Of course, the -20% ROI figure is just a random guess on my part, and the rest of the calculation is only slightly more grounded in data. But as a ballpark estimate, I think a high single-digit ROI boost for the better players is a reasonable guess. That, in turn, translates to several hundred Euro in extra value. That’s not enough to compensate for the halving of the buy-in, except for players who are only very thinly profitable to begin with, but it does mitigate the problem somewhat, and might make the trip a more tempting proposition than it would otherwise appear.
Wait, why is PokerStars helping pros?
One interesting aspect of this promotion is that it is effectively removing recreational players’ money from online accounts and putting it into play in a pro-heavy live tournament. Satellites, especially must-play satellites are, generally speaking, a feature of poker which benefits professionals at the expense of recreational players; effectively, they are a mind trick to allow recreational players to rationalize playing at a level way outside of their bankroll.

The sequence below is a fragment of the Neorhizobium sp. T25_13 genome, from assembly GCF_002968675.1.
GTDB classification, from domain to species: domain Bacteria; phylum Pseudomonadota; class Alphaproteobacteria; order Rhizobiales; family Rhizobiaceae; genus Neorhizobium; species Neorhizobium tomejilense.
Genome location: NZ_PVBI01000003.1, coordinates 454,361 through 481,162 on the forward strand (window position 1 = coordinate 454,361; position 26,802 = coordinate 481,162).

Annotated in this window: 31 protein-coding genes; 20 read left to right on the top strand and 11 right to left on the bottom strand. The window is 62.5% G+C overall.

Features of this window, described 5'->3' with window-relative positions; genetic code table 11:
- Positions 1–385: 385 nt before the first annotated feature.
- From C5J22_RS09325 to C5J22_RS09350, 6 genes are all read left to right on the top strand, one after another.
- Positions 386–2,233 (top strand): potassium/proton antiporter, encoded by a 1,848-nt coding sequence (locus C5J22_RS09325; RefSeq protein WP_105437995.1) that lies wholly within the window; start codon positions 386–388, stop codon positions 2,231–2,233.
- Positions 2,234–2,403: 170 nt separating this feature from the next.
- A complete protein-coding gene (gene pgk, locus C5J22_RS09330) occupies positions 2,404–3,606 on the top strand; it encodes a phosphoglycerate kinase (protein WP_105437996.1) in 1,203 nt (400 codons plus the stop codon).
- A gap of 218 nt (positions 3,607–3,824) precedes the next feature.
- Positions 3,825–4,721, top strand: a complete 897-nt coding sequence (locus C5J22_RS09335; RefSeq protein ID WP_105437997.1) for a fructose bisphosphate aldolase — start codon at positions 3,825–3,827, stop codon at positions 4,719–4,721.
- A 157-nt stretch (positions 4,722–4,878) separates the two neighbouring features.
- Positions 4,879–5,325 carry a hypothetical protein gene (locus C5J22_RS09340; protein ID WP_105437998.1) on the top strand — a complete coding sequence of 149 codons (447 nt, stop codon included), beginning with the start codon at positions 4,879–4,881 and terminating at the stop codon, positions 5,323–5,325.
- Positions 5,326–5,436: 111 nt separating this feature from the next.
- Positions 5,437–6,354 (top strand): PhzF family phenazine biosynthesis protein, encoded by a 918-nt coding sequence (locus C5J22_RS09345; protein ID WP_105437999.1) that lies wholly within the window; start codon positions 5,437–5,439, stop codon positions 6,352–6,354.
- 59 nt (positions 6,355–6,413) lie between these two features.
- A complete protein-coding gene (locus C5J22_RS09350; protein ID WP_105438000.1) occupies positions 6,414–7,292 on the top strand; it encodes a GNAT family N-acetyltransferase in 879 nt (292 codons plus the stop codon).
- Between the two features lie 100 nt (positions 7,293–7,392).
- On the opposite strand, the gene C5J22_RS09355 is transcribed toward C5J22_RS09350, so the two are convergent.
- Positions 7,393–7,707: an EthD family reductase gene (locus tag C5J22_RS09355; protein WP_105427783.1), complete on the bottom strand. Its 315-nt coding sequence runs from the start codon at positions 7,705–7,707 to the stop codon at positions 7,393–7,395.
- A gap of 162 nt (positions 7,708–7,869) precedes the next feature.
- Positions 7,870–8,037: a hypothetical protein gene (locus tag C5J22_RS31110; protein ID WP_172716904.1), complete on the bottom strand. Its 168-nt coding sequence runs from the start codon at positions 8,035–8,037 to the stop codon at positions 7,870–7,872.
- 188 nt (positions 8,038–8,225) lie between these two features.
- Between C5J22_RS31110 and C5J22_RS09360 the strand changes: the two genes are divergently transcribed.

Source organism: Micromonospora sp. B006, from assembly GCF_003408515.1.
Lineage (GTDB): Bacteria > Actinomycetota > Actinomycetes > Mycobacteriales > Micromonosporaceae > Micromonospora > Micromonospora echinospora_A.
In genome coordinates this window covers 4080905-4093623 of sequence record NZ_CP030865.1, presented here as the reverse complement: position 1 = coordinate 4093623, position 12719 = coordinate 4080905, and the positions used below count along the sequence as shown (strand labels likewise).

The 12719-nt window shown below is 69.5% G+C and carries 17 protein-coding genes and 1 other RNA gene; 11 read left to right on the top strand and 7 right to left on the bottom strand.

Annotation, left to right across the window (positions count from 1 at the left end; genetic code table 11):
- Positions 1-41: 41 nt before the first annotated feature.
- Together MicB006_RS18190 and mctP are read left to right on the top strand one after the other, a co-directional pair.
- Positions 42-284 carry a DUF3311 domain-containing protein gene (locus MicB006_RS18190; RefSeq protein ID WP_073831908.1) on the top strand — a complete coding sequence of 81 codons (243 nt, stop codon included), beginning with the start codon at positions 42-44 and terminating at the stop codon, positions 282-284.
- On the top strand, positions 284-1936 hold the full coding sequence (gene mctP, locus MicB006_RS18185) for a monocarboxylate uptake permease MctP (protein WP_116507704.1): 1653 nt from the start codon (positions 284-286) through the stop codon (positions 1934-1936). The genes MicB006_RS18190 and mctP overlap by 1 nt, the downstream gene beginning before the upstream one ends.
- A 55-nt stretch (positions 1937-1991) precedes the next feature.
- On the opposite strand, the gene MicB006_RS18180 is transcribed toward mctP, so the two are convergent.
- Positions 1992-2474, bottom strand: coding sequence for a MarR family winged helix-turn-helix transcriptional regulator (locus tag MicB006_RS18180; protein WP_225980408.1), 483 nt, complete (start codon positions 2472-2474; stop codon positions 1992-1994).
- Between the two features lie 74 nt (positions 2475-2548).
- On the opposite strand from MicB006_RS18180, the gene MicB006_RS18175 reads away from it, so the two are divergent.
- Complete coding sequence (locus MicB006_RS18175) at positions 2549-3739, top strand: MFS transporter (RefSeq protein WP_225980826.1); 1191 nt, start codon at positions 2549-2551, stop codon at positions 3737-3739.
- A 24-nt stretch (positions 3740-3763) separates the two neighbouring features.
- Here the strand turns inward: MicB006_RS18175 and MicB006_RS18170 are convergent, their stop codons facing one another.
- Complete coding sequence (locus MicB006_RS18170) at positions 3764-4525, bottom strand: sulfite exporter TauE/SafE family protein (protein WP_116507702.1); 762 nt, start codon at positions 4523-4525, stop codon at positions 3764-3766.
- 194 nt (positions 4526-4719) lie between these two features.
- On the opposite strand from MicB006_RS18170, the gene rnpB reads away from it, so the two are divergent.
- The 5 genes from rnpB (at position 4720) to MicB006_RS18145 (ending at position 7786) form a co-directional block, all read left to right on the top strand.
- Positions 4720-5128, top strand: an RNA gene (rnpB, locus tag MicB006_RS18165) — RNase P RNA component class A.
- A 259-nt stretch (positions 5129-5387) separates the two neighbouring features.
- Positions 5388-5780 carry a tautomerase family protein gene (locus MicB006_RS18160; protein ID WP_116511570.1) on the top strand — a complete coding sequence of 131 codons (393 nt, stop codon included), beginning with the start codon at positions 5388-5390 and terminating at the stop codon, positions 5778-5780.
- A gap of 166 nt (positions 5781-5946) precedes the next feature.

In terms of net outcome, there’s no difference between a player winning a €9,000 package this way and the same player winning €9,000 in cash and deciding to blow it all on a single shot at a major tournament. If the Spin-and-Go in question did award cash, however, it’s unlikely that many, if any players would in fact choose to spend their winnings that way. Since the commitment is made ahead of time, however, before the win, satellite players get to convince themselves that they’re playing in a big event for a much lower buy-in, rather than playing two separate events and (probably) punting off their winnings when they cash big in the first.